W3C home > Mailing lists > Public > w3c-dist-auth@w3.org > July to September 2003

RE: Changing etag and getlastmodified on move/rename

From: Lisa Dusseault <lisa@xythos.com>
Date: Mon, 11 Aug 2003 13:54:37 -0700
To: "'Julian Reschke'" <julian.reschke@gmx.de>, "'Webdav WG'" <w3c-dist-auth@w3c.org>
Message-ID: <00f101c3604a$c6b1bfd0$f8cb90c6@lisalap>

> > Wouldn't the "getlastmodified" value change during this operation
> > as well?  I'm assuming that at the beginning /a/b and /a/c had 
> > different content, which is why the ETag had to changed when the 
> > MOVE caused the content /a/c to be overwritten with the content 
> > from /a/b.  If that's the case then the result of a GET to /a/c 
> > is different after the move, so the 'getlastmodified' must 
> also change.
> Most of the time yes, but not always: if /a/b and /a/c might 
> have had the same DAV:getlastmodified property before the 
> MOVE, in which case the date for /a/c may not change (one of 
> the reasons why ETags are better than dates).

The 'getlastmodified' property probably shouldn't be preserved across most MOVE operations.  Recall that the meaning of 'getlastmodified' isn't defined as the time that a user last made changes to the content of a resource.  Rather, it's the date at which the results of a GET request to that URL last changed.  That's because it's tied to the Last-Modified header definition in HTTP.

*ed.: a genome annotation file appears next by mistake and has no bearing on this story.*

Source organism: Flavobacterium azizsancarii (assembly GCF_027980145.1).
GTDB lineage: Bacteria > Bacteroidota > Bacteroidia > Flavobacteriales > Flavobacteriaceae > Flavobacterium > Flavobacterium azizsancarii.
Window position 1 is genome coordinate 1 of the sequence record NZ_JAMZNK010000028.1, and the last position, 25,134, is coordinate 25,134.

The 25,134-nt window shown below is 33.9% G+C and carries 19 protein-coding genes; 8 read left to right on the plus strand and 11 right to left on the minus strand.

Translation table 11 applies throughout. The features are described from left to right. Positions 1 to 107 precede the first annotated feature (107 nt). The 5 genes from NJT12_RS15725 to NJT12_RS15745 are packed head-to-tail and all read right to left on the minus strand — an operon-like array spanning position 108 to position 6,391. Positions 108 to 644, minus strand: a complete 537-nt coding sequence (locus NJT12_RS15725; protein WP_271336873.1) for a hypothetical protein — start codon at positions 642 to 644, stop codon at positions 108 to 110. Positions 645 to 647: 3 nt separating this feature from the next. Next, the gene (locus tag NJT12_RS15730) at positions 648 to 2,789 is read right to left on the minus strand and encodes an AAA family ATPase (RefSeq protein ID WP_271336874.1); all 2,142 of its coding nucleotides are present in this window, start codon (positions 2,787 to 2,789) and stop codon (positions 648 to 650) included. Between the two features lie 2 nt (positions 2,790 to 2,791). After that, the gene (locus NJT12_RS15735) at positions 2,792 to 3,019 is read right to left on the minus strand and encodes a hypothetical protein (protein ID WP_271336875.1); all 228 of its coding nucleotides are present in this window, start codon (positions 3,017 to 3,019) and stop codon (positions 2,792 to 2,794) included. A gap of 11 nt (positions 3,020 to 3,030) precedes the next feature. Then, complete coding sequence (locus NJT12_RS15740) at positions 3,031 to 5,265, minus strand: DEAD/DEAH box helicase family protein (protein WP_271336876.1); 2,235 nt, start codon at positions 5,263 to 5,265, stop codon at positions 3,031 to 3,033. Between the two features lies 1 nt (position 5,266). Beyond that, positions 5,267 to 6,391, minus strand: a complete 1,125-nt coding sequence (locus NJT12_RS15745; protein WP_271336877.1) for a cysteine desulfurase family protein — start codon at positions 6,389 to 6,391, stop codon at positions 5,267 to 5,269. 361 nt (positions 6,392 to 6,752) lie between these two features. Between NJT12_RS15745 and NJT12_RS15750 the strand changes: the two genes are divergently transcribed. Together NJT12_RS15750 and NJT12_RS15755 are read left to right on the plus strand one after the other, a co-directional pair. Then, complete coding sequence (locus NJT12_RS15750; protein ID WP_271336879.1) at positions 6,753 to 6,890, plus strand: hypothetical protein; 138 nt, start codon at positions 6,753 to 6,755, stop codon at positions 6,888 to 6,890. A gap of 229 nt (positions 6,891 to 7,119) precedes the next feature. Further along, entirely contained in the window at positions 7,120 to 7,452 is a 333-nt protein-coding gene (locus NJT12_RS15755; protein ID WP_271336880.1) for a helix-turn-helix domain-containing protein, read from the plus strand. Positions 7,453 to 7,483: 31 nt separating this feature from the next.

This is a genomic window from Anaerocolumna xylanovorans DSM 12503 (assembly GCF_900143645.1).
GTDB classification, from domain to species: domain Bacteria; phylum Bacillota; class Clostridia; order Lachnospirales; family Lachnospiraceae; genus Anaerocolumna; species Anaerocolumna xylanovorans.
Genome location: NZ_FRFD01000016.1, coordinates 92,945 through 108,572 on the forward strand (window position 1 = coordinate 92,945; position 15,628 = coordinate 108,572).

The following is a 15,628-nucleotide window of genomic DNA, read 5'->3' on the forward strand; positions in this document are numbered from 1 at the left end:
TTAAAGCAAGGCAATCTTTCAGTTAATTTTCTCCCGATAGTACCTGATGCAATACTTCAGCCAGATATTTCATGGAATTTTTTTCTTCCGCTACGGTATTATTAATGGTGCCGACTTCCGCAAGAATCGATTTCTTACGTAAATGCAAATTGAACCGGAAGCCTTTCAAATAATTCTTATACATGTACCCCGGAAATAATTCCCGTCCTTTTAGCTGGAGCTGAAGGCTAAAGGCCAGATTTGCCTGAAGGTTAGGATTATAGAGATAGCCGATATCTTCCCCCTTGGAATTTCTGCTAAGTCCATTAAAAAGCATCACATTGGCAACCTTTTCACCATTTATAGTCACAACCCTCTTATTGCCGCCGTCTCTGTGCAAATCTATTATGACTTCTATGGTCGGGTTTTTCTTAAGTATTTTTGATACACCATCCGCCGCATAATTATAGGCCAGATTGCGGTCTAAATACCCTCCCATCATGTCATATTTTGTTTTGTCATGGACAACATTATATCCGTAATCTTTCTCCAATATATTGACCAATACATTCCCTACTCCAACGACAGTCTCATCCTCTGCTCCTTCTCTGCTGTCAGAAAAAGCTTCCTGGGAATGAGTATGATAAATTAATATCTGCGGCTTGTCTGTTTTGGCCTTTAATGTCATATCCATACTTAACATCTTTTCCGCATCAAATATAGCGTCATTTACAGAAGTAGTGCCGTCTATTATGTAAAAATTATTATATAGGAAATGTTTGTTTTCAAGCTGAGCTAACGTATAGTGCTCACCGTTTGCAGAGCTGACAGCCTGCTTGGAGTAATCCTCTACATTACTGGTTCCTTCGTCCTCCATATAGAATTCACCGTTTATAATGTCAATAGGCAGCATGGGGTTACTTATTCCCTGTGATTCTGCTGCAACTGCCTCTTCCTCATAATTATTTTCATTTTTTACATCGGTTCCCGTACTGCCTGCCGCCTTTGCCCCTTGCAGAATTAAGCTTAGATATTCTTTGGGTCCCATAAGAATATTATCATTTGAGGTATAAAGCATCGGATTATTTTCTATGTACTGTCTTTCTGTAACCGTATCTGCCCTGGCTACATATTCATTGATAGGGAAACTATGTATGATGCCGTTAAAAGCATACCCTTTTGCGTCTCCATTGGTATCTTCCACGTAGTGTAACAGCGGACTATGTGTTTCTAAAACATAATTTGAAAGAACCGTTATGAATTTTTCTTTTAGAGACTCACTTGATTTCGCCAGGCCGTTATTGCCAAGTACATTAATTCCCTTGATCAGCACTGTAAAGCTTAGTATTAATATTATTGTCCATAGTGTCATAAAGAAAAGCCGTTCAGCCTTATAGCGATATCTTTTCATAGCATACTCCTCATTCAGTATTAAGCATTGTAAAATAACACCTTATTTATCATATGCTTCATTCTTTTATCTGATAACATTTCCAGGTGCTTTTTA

Consider the case where a MOVE operation overwrites an existing resource with different content.  Clearly the HTTP Last-Modified header value must now be set to the timestamp of the MOVE operation, because this operation invalidates previously cached copies of the destination resource.

Consider next the case where a MOVE operation creates a new resource with content from somewhere else.  Even though that content wasn't new content, it is new at that URL.  A client may get confused trying to synchronize a resource which didn't even exist before time T, yet its 'getlastmodified' or Last-Modified value is prior to time T.  I think the safest thing to do in this case is again to update the value to the timestamp of the MOVE operation.

If we want a property which instead tells us the last time a user made changes to the body of a file, we would have to define a new property which would happen to have the same value as 'getlastmodified' much of the time.  But the new property would probably be client writable so that a synchronizing or backup client could tell the server when the file was last changed.

Received on Monday, 11 August 2003 16:53:53 UTC

This archive was generated by hypermail 2.3.1 : Wednesday, 7 January 2015 15:01:28 UTC